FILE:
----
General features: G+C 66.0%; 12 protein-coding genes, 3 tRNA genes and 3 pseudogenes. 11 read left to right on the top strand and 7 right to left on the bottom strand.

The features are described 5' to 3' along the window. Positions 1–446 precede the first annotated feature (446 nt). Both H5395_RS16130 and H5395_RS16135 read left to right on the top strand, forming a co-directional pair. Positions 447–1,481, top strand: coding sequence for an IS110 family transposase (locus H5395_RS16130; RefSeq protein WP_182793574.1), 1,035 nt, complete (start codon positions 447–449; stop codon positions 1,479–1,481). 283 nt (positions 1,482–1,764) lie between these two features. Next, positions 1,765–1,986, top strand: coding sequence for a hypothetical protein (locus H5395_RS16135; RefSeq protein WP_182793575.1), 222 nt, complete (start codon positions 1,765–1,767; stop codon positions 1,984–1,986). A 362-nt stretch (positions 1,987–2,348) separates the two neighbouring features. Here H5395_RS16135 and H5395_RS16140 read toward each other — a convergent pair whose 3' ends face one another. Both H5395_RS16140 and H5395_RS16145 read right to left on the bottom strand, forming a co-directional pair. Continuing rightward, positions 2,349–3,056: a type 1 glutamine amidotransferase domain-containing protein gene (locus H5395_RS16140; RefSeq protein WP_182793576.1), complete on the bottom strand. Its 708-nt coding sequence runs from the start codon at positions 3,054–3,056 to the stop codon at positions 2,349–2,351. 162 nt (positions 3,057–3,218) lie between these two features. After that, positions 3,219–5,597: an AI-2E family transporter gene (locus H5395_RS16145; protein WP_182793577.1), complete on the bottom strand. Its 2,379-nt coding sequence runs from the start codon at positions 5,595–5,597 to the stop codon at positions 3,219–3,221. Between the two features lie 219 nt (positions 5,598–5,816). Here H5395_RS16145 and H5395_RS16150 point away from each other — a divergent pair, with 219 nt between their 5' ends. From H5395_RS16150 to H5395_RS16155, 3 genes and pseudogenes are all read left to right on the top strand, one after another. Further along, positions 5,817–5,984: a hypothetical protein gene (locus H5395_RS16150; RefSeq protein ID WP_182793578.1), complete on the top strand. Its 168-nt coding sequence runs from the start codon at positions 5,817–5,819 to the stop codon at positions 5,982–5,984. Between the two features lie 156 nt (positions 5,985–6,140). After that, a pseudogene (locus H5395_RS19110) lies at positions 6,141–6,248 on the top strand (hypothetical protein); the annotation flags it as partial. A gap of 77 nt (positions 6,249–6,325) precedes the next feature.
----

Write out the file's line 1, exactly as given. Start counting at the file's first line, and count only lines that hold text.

General features: G+C 66.0%; 12 protein-coding genes, 3 tRNA genes and 3 pseudogenes. 11 read left to right on the top strand and 7 right to left on the bottom strand.